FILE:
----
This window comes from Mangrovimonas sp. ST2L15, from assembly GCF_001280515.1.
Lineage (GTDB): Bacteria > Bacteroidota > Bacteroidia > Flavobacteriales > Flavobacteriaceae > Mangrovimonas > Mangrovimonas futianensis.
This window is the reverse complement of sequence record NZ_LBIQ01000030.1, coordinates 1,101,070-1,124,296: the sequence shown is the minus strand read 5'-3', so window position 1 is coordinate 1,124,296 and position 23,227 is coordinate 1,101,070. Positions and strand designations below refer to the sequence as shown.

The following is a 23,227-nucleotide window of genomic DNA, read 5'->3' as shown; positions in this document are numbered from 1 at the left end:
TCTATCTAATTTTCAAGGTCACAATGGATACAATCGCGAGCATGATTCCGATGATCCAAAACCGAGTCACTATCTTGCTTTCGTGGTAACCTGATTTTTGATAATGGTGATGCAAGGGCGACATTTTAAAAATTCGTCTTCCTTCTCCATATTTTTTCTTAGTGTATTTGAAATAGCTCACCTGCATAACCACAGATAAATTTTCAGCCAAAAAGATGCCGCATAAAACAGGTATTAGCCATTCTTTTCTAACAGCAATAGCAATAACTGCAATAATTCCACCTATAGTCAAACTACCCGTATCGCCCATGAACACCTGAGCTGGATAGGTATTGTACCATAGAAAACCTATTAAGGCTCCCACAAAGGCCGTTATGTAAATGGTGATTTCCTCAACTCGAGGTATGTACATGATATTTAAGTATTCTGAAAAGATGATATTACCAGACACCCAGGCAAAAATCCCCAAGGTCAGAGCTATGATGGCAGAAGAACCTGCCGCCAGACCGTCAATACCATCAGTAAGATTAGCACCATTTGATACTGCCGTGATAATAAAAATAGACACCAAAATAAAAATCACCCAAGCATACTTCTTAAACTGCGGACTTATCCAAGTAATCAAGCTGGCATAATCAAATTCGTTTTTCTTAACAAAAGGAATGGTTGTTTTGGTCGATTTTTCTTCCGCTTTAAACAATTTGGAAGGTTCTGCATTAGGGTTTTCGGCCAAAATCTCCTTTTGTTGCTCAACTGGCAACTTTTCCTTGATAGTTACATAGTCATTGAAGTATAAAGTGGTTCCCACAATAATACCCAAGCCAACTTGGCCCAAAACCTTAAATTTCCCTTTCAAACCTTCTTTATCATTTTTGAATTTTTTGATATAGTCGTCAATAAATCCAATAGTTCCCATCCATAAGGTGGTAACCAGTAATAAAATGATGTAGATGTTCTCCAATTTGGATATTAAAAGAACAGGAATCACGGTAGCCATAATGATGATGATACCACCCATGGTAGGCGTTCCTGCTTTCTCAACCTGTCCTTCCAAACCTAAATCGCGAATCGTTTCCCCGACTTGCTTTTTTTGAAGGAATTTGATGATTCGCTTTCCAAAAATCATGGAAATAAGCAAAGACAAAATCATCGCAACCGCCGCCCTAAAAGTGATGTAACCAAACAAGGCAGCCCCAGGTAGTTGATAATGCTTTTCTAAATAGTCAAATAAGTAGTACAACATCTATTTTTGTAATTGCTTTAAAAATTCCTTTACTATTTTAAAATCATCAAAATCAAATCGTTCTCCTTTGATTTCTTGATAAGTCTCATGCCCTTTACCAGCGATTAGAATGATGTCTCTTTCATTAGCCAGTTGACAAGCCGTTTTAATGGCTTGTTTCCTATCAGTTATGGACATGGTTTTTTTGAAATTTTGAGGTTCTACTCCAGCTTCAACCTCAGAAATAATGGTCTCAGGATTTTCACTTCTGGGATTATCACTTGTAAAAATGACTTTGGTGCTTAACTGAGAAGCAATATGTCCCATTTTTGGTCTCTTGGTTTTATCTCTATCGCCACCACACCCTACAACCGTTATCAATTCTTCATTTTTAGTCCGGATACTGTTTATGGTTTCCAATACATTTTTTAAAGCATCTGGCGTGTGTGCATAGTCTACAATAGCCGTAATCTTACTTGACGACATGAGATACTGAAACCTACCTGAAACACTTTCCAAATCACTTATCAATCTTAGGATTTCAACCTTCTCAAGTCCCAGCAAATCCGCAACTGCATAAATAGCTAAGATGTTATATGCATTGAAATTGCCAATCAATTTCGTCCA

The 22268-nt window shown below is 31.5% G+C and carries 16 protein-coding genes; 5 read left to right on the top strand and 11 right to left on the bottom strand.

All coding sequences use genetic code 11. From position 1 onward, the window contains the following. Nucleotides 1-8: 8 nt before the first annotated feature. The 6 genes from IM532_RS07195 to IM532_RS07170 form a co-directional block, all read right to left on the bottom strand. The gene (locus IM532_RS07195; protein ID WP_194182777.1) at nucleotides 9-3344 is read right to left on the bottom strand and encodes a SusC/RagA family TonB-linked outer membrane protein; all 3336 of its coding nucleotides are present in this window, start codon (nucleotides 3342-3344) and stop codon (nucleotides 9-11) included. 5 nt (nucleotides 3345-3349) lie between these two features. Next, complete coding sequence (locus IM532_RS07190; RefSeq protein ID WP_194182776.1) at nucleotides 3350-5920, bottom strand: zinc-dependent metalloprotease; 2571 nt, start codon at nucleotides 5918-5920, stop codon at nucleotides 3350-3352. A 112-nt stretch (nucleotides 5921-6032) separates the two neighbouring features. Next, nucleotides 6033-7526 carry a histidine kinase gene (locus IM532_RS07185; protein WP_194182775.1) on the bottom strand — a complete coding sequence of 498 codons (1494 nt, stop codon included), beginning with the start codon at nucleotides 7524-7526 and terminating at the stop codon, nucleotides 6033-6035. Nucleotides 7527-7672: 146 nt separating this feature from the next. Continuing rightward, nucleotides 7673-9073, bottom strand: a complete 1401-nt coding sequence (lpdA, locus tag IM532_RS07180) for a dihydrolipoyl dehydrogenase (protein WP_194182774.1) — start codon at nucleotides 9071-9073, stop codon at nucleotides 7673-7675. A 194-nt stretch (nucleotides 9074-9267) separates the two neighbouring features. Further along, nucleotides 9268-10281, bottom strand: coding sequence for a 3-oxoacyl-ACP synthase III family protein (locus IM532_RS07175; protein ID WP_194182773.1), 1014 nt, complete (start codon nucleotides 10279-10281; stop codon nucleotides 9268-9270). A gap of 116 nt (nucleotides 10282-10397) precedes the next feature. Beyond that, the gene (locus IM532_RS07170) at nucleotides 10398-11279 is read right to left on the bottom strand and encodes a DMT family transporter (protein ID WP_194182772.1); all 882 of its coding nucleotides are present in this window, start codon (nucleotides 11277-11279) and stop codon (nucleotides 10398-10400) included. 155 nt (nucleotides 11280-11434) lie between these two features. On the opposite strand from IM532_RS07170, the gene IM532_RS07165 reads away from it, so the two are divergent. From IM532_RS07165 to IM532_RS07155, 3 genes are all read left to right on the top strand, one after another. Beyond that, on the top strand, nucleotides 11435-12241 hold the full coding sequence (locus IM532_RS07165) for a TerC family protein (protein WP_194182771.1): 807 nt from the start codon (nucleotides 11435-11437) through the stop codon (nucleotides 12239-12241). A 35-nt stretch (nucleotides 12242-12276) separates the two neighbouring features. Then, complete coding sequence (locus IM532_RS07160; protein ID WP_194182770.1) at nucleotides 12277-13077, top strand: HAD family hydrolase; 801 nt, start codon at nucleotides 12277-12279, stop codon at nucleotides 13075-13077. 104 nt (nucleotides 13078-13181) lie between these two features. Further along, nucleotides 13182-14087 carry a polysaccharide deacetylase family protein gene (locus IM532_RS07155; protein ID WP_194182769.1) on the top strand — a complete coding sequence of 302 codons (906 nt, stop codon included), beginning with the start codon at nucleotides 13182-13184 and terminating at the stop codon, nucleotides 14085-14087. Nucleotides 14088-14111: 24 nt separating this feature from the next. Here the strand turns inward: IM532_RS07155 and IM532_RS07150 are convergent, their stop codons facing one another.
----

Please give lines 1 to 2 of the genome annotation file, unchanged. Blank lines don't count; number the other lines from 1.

This window comes from Mangrovimonas sp. ST2L15, from assembly GCF_001280515.1.
Lineage (GTDB): Bacteria > Bacteroidota > Bacteroidia > Flavobacteriales > Flavobacteriaceae > Mangrovimonas > Mangrovimonas futianensis.